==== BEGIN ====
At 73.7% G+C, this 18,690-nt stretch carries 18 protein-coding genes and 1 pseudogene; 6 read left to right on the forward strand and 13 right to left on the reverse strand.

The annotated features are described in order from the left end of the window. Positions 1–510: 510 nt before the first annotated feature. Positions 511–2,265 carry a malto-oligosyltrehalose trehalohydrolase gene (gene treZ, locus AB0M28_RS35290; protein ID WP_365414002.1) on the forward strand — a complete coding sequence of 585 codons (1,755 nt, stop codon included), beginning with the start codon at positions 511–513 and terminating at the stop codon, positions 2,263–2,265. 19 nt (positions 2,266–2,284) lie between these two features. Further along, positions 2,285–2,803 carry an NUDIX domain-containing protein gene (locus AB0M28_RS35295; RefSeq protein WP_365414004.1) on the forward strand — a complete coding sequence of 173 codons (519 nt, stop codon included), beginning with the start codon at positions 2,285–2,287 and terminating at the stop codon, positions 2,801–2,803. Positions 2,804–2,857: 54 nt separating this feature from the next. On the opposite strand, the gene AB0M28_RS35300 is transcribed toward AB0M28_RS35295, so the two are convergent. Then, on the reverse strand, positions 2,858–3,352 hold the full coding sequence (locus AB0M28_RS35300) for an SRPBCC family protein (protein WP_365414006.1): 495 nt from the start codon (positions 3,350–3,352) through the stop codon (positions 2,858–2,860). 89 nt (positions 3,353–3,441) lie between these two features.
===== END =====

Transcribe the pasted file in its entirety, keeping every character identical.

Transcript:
At 73.7% G+C, this 18,690-nt stretch carries 18 protein-coding genes and 1 pseudogene; 6 read left to right on the forward strand and 13 right to left on the reverse strand.

The annotated features are described in order from the left end of the window. Positions 1–510: 510 nt before the first annotated feature. Positions 511–2,265 carry a malto-oligosyltrehalose trehalohydrolase gene (gene treZ, locus AB0M28_RS35290; protein ID WP_365414002.1) on the forward strand — a complete coding sequence of 585 codons (1,755 nt, stop codon included), beginning with the start codon at positions 511–513 and terminating at the stop codon, positions 2,263–2,265. 19 nt (positions 2,266–2,284) lie between these two features. Further along, positions 2,285–2,803 carry an NUDIX domain-containing protein gene (locus AB0M28_RS35295; RefSeq protein WP_365414004.1) on the forward strand — a complete coding sequence of 173 codons (519 nt, stop codon included), beginning with the start codon at positions 2,285–2,287 and terminating at the stop codon, positions 2,801–2,803. Positions 2,804–2,857: 54 nt separating this feature from the next. On the opposite strand, the gene AB0M28_RS35300 is transcribed toward AB0M28_RS35295, so the two are convergent. Then, on the reverse strand, positions 2,858–3,352 hold the full coding sequence (locus AB0M28_RS35300) for an SRPBCC family protein (protein WP_365414006.1): 495 nt from the start codon (positions 3,350–3,352) through the stop codon (positions 2,858–2,860). 89 nt (positions 3,353–3,441) lie between these two features.